It looks like machine vision systems became even more popular last year. The North American machine vision market grew 14.4 percent to more than $1,517 million, according to the Quarterly Machine Vision Report from Vision Systems International (VSI). Nello Zuech, VSI's president, attributes a big chunk of that growth to application-specific "turnkey" systems, particularly those used in semiconductor manufacturing. "Capital spending in the semiconductor market grew about 20 percent last year, and machine vision sales into that market grew proportionally," Zuech says, adding that semiconductor manufacturing typically accounts for 20 to 25 percent of the total machine vision market. The market for configurable, general-purpose machine vision products grew by a smaller amount last year–by 4.6 percent to $331.7 million. Looking ahead to this year, Zuech expects that capital spending in semiconductor, automotive and other key industries won't be high enough to drive any additional machine vision growth in North America. "The market will most likely be flat in 2007, which isn't so bad given that 2006 was a really good year," he says.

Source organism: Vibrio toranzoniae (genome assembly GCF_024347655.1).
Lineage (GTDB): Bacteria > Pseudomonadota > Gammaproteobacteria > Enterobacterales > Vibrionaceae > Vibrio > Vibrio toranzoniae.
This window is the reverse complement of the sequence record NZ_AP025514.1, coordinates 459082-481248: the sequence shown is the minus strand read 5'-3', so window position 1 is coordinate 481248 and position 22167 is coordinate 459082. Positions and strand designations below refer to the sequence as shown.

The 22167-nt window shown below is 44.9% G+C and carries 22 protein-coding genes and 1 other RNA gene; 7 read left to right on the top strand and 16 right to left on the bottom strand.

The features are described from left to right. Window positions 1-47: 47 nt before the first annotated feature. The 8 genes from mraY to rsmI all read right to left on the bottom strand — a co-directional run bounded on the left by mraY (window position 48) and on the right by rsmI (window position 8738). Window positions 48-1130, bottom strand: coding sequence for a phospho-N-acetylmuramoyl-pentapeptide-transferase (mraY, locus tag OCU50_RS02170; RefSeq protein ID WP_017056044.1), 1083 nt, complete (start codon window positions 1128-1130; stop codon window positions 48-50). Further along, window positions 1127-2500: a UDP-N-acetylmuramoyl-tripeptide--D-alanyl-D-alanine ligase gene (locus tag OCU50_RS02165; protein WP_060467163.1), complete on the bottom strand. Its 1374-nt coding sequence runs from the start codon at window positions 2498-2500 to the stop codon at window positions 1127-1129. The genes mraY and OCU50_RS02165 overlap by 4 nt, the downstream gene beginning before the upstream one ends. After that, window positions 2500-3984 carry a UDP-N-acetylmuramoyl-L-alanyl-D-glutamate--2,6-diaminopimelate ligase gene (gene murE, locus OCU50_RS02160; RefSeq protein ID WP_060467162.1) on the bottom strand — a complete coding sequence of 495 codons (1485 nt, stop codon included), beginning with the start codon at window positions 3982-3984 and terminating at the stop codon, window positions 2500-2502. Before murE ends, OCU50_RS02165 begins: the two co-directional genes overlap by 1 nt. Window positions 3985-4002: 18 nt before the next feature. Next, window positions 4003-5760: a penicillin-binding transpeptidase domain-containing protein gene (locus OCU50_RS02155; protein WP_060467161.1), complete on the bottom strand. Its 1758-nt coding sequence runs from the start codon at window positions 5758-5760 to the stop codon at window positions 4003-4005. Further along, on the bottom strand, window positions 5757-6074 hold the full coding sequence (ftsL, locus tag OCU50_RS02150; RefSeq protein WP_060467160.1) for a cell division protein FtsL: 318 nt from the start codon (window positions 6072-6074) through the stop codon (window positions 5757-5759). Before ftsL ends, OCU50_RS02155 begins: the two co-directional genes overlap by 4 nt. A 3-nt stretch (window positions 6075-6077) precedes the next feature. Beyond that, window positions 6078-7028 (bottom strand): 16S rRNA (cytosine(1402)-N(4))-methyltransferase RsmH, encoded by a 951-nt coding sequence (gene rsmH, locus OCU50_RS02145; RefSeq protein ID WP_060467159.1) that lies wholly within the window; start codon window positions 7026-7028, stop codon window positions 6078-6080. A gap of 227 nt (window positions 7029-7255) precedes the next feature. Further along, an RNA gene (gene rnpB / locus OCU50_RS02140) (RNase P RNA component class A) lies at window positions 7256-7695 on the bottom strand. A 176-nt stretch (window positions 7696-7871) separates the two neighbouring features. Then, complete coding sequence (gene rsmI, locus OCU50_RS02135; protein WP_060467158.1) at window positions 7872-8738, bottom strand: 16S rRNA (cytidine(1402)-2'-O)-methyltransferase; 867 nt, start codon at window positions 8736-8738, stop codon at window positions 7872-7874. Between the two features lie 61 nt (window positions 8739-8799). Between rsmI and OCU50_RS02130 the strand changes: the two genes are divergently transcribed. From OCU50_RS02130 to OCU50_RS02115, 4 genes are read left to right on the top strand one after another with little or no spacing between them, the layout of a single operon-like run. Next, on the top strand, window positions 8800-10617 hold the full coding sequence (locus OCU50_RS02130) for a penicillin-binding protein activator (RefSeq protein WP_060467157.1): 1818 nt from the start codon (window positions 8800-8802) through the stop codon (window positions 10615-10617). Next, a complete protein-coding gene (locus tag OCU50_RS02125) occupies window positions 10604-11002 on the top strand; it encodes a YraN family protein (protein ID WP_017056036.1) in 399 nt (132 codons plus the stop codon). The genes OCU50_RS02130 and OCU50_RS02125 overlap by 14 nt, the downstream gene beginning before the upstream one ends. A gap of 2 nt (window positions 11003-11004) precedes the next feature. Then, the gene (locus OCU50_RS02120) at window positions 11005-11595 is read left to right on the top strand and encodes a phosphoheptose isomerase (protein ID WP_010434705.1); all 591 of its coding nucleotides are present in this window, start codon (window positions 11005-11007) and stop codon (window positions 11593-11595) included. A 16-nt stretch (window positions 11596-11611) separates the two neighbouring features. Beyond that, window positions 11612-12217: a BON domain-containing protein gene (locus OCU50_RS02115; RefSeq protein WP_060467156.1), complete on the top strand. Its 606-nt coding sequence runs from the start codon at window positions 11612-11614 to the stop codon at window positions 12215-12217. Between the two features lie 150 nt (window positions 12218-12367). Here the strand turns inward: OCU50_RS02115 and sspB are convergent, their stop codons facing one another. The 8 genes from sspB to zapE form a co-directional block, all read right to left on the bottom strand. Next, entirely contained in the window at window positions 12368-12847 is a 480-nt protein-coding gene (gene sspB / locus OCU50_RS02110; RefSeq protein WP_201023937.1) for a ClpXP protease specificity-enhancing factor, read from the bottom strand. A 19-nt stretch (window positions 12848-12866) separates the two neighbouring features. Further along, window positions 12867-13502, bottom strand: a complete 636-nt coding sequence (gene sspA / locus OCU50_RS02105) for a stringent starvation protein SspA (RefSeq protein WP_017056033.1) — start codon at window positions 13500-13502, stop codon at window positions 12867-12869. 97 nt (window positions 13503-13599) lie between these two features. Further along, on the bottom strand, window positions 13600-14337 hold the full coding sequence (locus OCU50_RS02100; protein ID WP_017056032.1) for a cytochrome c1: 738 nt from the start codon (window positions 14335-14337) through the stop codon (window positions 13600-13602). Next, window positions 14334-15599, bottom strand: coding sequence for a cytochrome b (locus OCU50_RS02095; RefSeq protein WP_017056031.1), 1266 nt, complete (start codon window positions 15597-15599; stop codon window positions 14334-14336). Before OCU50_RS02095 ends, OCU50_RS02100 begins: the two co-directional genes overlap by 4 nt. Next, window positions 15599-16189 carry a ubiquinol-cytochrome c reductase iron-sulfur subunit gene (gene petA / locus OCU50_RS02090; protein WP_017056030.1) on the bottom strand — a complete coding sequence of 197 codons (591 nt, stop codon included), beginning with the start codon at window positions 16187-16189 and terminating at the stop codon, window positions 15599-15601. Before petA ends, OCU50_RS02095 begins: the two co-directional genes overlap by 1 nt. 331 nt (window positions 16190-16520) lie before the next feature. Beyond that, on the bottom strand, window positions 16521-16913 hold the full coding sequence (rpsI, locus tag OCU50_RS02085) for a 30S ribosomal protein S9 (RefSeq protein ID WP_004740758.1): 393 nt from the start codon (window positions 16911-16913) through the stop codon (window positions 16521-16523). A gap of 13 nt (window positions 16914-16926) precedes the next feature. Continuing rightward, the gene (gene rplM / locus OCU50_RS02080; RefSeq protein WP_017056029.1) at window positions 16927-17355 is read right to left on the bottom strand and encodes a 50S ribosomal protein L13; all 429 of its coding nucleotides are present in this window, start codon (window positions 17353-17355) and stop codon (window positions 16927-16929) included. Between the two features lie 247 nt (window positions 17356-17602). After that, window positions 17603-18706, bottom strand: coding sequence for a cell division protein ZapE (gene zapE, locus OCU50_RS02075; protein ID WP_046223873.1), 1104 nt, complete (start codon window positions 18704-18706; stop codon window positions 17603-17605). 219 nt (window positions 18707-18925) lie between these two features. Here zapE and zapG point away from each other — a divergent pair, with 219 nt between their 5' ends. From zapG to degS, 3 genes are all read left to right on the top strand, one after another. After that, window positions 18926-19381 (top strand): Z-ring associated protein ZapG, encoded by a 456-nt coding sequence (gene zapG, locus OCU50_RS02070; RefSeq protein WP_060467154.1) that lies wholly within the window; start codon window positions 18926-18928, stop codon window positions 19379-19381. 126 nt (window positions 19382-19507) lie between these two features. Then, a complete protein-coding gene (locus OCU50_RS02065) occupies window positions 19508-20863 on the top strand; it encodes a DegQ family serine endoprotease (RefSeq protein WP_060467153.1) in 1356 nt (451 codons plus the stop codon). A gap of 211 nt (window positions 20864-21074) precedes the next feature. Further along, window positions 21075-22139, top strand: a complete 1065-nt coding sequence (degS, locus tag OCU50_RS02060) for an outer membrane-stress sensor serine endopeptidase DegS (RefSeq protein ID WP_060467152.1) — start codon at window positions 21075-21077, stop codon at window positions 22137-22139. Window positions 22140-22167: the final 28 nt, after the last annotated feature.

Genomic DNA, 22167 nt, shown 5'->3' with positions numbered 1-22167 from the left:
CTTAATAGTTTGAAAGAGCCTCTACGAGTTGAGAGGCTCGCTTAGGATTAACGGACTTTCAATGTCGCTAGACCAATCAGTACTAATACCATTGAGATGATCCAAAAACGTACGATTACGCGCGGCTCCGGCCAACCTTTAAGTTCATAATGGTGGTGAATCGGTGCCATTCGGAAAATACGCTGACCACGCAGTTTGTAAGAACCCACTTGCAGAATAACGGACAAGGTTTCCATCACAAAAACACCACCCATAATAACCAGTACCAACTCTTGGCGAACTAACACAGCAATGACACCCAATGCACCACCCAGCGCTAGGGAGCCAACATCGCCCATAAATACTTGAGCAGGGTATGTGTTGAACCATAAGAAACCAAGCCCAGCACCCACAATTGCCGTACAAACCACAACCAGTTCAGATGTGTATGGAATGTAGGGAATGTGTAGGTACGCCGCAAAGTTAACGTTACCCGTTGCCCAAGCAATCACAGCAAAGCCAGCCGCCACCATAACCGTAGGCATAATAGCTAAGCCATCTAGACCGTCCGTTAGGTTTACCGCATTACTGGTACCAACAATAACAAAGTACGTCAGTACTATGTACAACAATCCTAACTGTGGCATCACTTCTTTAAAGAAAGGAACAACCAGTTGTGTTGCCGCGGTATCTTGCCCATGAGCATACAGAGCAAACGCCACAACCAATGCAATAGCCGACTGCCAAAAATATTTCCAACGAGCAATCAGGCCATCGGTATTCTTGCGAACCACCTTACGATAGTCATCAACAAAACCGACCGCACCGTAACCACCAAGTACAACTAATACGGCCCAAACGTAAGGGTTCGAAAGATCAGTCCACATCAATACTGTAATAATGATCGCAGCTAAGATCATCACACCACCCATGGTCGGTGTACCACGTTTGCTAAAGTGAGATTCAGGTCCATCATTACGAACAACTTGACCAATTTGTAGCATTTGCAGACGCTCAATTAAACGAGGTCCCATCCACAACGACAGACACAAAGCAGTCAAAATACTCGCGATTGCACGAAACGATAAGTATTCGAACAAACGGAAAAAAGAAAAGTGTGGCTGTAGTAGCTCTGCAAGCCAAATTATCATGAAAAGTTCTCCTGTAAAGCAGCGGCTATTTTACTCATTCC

On Memorial Day, Americans remember the sacrifices the US armed forces have made, and continue to make, in service to the country. All of us should also consider the developments in technological capabilities and equipment over the years that contribute to the success of our military operations.
Advanced visualization can depict an entire plant in motion, while also detailing an individual workstation. Individual products can be rendered different for each discipline involved — marketing, engineering, or suppliers.
Focus on Fundamentals consists of 45-minute on-line classes that cover a host of technologies. You learn without leaving the comfort of your desk. All classes are taught by subject-matter experts and all are archived. So if you can't attend live, attend at your convenience.